Monday, 5 July 2010

When to Stop Editing

Some people finish their novel or short story and send it off without even giving it the once over. Other people hang on patiently editing until all the life has been sucked out of the writing. If you're in the first camp, believe me it does need some editing. I get to see quite a lot of 'before' and 'after' workshopping writing, and the 'after' is invariably better.

So how do you know when it's ready?

I tend to stop when I've done everything I can think of and I'm sick to death of the whole thing. At this stage I will have...

* Sent out to my friends who read for me and incorporated their comments.
* Used index cards several times to check for pace and variety, and to see if there are any gaps.
* Highlighted every good phrase on every page, and made sure that there are at least 5 a page.
* Read the whole ms aloud at least once to check it flows well, the grammar works and there aren't hundreds of typos.
* Sorted out anything that's niggling me.

This last one is a killer. There are often things that you secretly know aren't quite working but you pretend to yourself that they're not really important, or that no one else will notice. Ha! They are, and they will. You're only putting it off because you suspect it's going to involve a lot more work than you want to do at this stage. Just do it.

And then it's done.

Anything more is hanging on because you're worried about what's going to happen when you send out. Sometimes not knowing feels better than risking rejection. But if you want to get published you have to send out. So stop editing, and get on with it.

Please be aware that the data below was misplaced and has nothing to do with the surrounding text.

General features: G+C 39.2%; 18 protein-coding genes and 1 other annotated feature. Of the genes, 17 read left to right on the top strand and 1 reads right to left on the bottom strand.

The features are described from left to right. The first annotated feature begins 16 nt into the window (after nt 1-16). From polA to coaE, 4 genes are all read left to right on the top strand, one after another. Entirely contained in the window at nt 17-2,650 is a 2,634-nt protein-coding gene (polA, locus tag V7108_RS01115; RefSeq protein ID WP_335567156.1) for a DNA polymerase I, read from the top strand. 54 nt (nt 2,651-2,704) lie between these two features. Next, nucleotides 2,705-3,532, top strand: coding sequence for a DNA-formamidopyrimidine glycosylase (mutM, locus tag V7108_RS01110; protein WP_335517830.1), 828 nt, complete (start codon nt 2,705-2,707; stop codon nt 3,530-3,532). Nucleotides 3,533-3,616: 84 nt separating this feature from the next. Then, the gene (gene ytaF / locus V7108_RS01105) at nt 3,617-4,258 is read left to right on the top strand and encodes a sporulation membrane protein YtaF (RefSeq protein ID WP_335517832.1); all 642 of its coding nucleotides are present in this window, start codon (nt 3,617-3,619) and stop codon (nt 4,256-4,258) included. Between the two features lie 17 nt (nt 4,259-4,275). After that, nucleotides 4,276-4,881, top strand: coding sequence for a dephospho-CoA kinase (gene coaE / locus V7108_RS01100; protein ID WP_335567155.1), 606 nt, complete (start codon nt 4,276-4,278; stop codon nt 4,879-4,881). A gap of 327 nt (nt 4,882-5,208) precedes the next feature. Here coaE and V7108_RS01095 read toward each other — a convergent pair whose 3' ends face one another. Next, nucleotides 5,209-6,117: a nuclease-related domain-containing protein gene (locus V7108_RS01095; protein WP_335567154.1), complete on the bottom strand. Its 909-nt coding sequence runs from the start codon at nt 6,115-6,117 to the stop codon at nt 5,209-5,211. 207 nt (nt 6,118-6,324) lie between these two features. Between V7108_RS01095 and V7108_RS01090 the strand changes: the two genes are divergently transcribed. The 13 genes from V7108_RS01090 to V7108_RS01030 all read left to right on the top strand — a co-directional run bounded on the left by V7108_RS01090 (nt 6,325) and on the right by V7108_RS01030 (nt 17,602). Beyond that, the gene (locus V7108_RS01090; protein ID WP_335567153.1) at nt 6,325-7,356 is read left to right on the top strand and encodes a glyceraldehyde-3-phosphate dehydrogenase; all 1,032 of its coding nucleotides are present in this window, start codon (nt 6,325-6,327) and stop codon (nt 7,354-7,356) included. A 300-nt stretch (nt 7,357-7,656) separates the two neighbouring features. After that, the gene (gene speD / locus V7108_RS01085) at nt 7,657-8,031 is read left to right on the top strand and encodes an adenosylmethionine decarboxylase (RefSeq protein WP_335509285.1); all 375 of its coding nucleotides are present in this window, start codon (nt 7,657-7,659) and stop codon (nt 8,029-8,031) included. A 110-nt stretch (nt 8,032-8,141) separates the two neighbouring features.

Liz Harris said...

I have a love-hate relationship with editing.

I get totally sick of the book as I work through it and hate what I'm having to do; but at the same time, I can see that as I complete each part that the book, it's getting better all the time, and I realise that the knock-on effect is that I must be improving as a writer, and I love that.

Liz X

Sarah Duncan said...

If it's any consolation one of the things I've learned from teaching is that every piece that's come back having been workshopped and edited has improved, and the first draft standard of students improves too.

The more you do, the better you become - just like your mum told you about piano practice.

Lizzie said...

I did a word count last night ... I'm 5,000 over my limit and that's not counting the last chapter. So, like George Osborne, I'll be making some very deep cuts before I send ms to the RNA – the cut-off point is 10th August. It's a good thing I like editing

Lizzie said...

I did a word count last night – I'm 5,000 over my limit, and that's not counting the last chapter. So some heavy duty editing before I send my ms to the RNA by 10th August. It's just as well I like the challenge of editing.

Sarah Duncan said...

Editing is good for the soul. 5000 to lose is a fair old chunk though, that's whole paras not careful deletion of redundant words.

When I got 'digested' by Readers Digest they cut 2/3 of the whole novel. There were some great sweeping losses of sub-plot that made my eyes widen, but generally I couldn't put my finger on what had gone. I wondered if that meant I could have cut by a half, and still had pretty much the whole novel there.

Good luck for the 10th!